Rescued animals recovering

Volunteers with Animal Rescue Corp and New Leash on Life helped rescue 75 animals from a residence in Hamblen County Friday. On Monday, the animals were at the emergency shelter in Lebanon beginning the recovery process.
Feb 18, 2014

Volunteers with Animal Rescue Corp and New Leash on Life helped rescue 75 animals from a residence in Hamblen County Friday. On Monday, the animals were at the emergency shelter in Lebanon beginning the recovery process.

“There were 73 dogs and two cats,” said Animal Rescue Corps spokesperson Michael Cunningham. “All but five were inside the house. There were the five loose dogs, and all the rest were in cages.”

Animal Rescue Corps responded Saturday to a call from Hamblen County officials for assistance with more than 60 dogs of various breeds, two cats and several tropical fish found living in horrible conditions in a home in Morristown, about four hours east of Lebanon. Morristown Hamblen Humane Society officials seized all the animals.

The Morristown Hamblen Humane Society officials made this discovery Friday while responding to complaints about an animal rescue organization in operation in the home, and they reached out to ARC for help upon discovering the severity of the conditions and the large number of animals in danger at the property. ARC was on the ground less than 24 hours later with equipment and supplies, transport vehicles, volunteers and a veterinarian.

“We take animal cruelty reports seriously in Hamblen County, and these conditions were unacceptable,” said Hamblen County Sheriff Esco Jarnagin. “We’re grateful Animal Rescue Corps could assist us so quickly to address this situation and bring the animals to safety.”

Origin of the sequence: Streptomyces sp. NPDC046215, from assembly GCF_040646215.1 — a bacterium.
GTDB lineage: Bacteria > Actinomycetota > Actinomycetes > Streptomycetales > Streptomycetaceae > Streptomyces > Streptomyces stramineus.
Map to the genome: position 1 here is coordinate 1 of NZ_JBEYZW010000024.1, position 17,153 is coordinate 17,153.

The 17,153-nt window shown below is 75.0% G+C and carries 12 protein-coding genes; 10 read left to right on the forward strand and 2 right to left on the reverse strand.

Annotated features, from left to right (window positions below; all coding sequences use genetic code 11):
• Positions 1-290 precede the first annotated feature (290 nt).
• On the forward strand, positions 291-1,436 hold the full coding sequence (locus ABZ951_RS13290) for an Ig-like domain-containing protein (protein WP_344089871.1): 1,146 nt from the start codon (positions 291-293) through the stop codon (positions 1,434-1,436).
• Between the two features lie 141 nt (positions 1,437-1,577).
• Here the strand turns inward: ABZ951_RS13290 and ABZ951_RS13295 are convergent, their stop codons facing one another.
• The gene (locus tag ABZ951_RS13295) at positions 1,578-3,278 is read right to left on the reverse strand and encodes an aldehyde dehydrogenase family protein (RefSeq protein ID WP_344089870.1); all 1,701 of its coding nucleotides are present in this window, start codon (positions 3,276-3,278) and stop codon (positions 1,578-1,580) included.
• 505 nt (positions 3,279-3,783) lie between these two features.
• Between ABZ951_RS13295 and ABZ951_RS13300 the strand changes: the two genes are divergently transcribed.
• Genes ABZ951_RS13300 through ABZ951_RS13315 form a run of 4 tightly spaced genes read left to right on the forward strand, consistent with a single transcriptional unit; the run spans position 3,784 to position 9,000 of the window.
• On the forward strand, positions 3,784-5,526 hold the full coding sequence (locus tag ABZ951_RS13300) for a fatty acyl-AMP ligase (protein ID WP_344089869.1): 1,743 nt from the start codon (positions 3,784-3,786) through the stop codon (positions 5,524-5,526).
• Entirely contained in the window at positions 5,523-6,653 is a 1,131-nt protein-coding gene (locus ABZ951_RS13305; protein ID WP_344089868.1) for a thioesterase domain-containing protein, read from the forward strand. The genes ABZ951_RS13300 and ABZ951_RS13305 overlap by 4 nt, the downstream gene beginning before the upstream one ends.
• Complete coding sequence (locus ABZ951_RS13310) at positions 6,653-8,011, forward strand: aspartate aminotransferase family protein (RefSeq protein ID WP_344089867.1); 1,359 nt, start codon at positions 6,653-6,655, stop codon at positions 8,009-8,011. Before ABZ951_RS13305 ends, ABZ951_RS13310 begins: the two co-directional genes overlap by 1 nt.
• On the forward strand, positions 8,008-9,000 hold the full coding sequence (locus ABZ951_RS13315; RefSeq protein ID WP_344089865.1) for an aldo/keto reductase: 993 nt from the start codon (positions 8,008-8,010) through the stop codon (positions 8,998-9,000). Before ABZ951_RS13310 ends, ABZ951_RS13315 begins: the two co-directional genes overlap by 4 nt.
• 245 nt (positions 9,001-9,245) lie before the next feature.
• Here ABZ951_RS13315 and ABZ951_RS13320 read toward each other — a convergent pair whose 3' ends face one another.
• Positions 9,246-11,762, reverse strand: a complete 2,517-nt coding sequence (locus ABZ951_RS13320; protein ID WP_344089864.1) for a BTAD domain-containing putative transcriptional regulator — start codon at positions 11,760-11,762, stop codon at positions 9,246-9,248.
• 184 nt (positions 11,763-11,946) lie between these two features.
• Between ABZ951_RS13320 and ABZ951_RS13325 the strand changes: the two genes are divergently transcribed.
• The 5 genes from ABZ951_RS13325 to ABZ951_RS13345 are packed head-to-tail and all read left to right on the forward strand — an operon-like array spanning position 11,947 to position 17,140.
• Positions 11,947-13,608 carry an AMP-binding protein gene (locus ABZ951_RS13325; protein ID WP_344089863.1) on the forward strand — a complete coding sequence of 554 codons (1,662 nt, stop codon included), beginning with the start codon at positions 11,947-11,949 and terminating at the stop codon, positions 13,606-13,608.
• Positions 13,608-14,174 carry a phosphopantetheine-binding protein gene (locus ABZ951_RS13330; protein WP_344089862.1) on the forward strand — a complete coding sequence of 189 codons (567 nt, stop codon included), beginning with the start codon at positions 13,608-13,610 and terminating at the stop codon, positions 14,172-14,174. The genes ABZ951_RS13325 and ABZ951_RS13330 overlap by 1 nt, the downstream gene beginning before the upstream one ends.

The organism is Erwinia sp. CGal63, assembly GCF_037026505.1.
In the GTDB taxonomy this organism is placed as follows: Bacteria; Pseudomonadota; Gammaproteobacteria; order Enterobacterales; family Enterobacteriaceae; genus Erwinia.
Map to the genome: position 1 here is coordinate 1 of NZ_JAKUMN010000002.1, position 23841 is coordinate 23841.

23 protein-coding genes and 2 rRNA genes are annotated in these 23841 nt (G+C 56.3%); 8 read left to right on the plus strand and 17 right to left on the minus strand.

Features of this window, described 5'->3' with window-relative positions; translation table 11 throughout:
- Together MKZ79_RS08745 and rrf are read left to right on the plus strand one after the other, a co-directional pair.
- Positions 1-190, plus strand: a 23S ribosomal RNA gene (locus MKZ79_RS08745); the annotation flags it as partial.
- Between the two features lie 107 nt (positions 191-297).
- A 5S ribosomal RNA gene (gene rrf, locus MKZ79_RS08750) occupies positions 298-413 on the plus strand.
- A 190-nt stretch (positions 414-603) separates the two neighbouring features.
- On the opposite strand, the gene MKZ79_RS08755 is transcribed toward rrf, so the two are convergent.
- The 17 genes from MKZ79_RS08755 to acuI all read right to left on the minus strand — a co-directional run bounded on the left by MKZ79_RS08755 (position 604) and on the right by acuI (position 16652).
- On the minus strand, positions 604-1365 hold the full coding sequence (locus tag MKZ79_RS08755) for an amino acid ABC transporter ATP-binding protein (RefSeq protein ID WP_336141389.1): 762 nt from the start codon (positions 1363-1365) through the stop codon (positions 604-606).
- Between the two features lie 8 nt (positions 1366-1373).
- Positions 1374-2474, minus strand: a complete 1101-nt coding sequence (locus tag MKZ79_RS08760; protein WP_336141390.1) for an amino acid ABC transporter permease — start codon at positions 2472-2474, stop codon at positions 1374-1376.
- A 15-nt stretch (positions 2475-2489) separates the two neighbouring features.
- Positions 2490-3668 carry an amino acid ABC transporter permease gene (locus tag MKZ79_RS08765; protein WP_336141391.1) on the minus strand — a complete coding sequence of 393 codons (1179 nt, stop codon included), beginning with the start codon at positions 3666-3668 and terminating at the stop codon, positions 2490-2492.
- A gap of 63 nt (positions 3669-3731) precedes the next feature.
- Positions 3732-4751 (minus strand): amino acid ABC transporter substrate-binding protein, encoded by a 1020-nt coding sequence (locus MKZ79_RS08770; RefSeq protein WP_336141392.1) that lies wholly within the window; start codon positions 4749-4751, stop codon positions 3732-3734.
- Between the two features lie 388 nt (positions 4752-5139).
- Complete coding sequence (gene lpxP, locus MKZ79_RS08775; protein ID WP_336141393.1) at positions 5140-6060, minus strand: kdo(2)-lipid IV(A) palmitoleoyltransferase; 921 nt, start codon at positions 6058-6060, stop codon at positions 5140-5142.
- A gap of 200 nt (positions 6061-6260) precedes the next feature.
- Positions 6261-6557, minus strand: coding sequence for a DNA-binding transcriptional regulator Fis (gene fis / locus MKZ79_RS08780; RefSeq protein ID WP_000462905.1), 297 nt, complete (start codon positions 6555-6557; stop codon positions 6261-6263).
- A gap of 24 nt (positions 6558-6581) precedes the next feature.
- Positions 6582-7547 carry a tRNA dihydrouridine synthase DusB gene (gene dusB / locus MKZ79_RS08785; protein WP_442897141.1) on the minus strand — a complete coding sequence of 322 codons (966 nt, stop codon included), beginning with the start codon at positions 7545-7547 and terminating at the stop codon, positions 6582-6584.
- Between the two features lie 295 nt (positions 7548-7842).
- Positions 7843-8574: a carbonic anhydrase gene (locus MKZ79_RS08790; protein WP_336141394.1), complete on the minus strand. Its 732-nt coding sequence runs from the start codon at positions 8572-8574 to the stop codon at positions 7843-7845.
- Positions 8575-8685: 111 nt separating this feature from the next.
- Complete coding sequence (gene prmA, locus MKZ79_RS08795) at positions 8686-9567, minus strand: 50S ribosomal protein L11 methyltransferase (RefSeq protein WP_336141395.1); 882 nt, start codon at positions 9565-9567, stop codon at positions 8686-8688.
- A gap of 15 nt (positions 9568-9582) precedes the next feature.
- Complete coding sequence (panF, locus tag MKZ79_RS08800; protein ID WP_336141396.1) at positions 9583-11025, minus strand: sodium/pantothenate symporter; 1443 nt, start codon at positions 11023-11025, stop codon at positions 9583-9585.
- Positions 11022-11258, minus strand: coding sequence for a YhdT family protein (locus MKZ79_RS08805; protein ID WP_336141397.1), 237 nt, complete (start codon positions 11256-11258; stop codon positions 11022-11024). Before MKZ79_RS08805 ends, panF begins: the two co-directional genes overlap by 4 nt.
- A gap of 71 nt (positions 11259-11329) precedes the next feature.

Melissa Turner, 45, Morristown, was charged with 63 counts of animal cruelty and was free on $5,000 bond pending an arraignment Monday at 8:30 a.m. in Hamblen County General Sessions Court, according to the Knoxville News Sentinel.

New Leash on Life Director Amy Haverstick said the conditions “were awful” in the home. Cunningham said the animals were housed in a two-bedroom, one-bath home and several of the animals were in cages that were wired shut.

“The wire on those cages had completely rusted; you could tell those animals had never left those cages,” he said.

Cunningham said all of the animals went through full medical evaluations Sunday and many were being treated for worms or mange. Two puppies were diagnosed with Parvo and were being treated.

Once the animals have been treated and evaluated for any aggression toward humans, other dogs or with food, they will be available for adoption, according to Cunningham.

“The owner did a full surrender of the animals. Some will go into foster homes while they recover from injuries, and the others will go to area shelters and rescue groups to be adopted out,” he said.

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